Ubuntu Software Installation


Video Script

Let’s take a look at installing software on Ubuntu Linux. Before we install anything, here is some information about the types of files installed along with a typical application in Ubuntu.

First, the executable file itself is placed somewhere in the path of the system, usually in either /usr/lib or /usr/bin. This is equivalent to the .EXE file in Windows. Each application may also have some shared library or object files, which are typically placed in the /usr/lib folder.

The configuration and settings file for the application are usually placed in the /etc folder, with user-specific information placed in a dotfile in the user’s home directory. To see those files, use the ls -al command to show all hidden files. By convention, any file or folder with a name beginning with a period . is hidden by default. These files are typically referred to as “dotfiles” and are used to store user-specific configuration information in the user’s home folder. They are hidden by default just to prevent most users from ever touching them, but by including them directly in the user’s home folder, they are more likely to be included in system backups. On Windows, this is roughly equivalent to the AppData folder in each user’s home directory.

Finally, every application on Linux typically installs some sort of documentation in the /usr/share directory, which can be accessed using the man command. If required, it may also place a few scripts in the systemd directories so the appropriate service or daemon can be started automatically.

There are several methods to install software on Ubuntu, each with their own advantages and disadvantages. First, most users primarily will start with the Ubuntu Software Center. This is the equivalent of an “app store” for Ubuntu, and it gives quick and easy access to the most commonly used applications. However, many system and server packages are not visible here, and must be installed elsewhere.

The official Ubuntu documentation recommends installing the Synaptic Package Manager for those tasks. It can be installed via the Ubuntu Software Center and then used on its own. It will show you all packages available for your system, and you can easily install or manage them. One nice feature about Synaptic is the ability to see what files are installed by a package by simply right-clicking on an installed package and choosing Properties, then the Installed Files tab. You can compare this to the output from InstallWatch Pro on Windows.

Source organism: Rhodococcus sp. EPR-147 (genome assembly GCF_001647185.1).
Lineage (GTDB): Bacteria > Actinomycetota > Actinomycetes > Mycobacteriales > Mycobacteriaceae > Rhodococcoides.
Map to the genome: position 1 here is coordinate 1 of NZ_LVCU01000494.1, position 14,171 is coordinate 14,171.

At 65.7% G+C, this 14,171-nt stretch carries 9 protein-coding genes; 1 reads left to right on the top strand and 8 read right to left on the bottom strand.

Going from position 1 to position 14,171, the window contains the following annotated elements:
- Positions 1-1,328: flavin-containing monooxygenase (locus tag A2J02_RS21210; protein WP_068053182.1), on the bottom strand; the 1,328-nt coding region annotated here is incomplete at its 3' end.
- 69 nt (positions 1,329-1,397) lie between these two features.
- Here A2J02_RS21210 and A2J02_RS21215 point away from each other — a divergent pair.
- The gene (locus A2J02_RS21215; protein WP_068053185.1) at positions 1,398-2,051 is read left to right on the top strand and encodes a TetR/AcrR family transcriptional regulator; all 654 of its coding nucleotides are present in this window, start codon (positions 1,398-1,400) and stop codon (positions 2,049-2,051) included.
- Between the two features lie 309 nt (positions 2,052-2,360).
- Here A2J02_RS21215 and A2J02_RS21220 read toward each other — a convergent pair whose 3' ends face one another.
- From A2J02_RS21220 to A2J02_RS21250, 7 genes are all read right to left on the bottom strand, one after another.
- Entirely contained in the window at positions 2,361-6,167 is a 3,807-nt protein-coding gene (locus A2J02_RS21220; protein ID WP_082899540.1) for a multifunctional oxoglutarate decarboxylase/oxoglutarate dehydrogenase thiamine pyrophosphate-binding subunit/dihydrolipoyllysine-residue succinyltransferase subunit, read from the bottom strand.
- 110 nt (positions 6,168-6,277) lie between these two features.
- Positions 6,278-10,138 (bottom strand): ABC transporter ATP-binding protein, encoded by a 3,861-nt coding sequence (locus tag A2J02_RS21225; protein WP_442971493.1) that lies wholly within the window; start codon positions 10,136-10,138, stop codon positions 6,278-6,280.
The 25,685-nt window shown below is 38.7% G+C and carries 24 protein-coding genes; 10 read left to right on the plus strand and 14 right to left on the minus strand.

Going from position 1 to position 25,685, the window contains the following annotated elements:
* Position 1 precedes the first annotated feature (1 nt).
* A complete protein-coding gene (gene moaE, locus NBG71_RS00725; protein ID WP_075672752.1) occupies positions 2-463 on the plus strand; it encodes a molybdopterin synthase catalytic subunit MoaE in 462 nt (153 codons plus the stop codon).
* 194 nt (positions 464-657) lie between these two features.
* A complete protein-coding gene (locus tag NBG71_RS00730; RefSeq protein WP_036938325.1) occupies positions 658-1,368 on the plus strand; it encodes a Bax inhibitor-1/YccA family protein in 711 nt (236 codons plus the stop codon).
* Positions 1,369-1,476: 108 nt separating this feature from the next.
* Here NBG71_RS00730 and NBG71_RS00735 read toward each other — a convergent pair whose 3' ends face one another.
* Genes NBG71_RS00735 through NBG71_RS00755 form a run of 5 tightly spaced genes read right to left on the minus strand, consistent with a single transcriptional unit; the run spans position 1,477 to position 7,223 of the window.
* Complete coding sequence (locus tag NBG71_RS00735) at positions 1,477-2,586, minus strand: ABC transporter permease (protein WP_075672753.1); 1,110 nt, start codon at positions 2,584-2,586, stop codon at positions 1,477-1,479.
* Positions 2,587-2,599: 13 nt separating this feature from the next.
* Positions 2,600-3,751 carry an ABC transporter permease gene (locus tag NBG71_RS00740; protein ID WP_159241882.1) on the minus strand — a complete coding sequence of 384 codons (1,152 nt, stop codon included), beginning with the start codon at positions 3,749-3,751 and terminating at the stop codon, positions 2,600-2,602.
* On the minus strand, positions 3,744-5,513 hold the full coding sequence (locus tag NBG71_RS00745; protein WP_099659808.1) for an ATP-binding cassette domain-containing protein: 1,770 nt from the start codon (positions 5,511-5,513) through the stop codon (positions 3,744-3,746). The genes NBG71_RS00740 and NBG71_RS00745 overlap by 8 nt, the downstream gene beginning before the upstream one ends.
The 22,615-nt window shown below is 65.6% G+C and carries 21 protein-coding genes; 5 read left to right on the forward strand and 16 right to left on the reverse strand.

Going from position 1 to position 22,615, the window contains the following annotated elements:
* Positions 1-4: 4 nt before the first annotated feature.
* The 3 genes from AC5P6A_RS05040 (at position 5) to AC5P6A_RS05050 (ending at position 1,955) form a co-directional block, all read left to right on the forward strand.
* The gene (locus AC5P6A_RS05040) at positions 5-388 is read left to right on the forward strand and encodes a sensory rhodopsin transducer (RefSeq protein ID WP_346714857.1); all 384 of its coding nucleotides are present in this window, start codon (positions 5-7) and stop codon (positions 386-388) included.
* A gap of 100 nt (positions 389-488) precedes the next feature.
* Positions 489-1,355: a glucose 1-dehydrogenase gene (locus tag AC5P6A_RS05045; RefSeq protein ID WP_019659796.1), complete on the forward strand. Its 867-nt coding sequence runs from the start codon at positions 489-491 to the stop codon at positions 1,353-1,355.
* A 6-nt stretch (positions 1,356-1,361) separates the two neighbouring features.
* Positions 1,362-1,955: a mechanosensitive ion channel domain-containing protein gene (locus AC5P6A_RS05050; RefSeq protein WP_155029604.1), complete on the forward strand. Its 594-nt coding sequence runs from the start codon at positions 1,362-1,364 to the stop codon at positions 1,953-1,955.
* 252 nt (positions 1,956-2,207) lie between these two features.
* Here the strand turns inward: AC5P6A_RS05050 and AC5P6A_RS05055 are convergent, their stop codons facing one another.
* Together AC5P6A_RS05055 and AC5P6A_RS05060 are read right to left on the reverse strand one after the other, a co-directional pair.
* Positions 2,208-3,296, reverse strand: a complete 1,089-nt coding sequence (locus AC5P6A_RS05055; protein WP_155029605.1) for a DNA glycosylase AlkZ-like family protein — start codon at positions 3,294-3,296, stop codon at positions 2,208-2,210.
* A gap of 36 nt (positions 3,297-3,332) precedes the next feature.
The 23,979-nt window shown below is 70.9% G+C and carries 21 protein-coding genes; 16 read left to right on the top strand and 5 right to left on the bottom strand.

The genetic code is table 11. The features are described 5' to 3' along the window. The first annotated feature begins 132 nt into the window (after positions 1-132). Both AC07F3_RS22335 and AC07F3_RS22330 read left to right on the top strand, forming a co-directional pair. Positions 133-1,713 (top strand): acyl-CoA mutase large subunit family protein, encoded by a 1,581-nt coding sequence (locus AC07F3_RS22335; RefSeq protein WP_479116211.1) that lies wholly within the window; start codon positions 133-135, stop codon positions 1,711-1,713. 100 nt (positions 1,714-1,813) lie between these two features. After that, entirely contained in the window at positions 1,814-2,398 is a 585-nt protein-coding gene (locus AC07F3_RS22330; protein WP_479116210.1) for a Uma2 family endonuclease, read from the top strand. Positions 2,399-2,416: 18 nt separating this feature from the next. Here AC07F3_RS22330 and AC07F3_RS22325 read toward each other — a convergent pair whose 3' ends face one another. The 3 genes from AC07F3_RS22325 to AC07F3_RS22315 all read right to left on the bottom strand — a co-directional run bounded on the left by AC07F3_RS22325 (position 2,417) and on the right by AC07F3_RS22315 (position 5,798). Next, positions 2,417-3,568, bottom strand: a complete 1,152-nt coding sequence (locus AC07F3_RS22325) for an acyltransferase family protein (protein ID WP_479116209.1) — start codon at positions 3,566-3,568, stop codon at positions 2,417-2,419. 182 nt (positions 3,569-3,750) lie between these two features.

Using Synaptic, you can also configure the software repositories your system is able to install software from. While most software you’ll need is easily installed through the default repositories, you may find that adding or changing those repositories becomes necessary, and you can do so here.

Of course, you can also install and configure software using the command line. The most common way to do so is via the apt, or “Advanced Packaging Tool” command. In previous versions of Ubuntu this was the apt-get command, but the syntax for the apt command is exactly the same. To use apt, you must first update the list of packages available by using sudo apt update. Then, you can install a package using sudo apt install <package>. To remove a package, use the remove option. You can also use apt to upgrade all packages on a system using the upgrade option.

Another option for installing packages on Ubuntu is using the snap tool. Snaps are self-contained file system images containing the app and any dependencies, and are designed to be able to be installed on all major Linux systems. Several of the default Ubuntu packages are using snap, and the Ubuntu Software Center will list snaps if they are available. For this course, I will not be using snaps since they are not quite as widely supported yet, but feel free to review the relevant documentation listed in the resources section if you are interested in learning more.

In addition, you can always install software on Linux by downloading and installing the software package manually. The packages typically use the .DEB file extension, and are installed using the dpkg -i command. However, in most instances you’ll be able to find a software repository which offers the software for installation via the apt tool, and I recommend using that route if at all possible.

Finally, if you so choose, you can download the source code for most applications built for Linux and compile it yourself. This is very rarely needed for most mainstream software, but often there is specialized software for a specific use that requires this level of work. In general, consult the documentation for that particular software for instructions on how to properly configure, build, install and run that software from source.

You should now be able to continue working on Lab 1, Task 5 - Configure Ubuntu 20.04 by installing the required software. As always, if you have any questions, please post in the course discussion forums to see if others are having the same issue.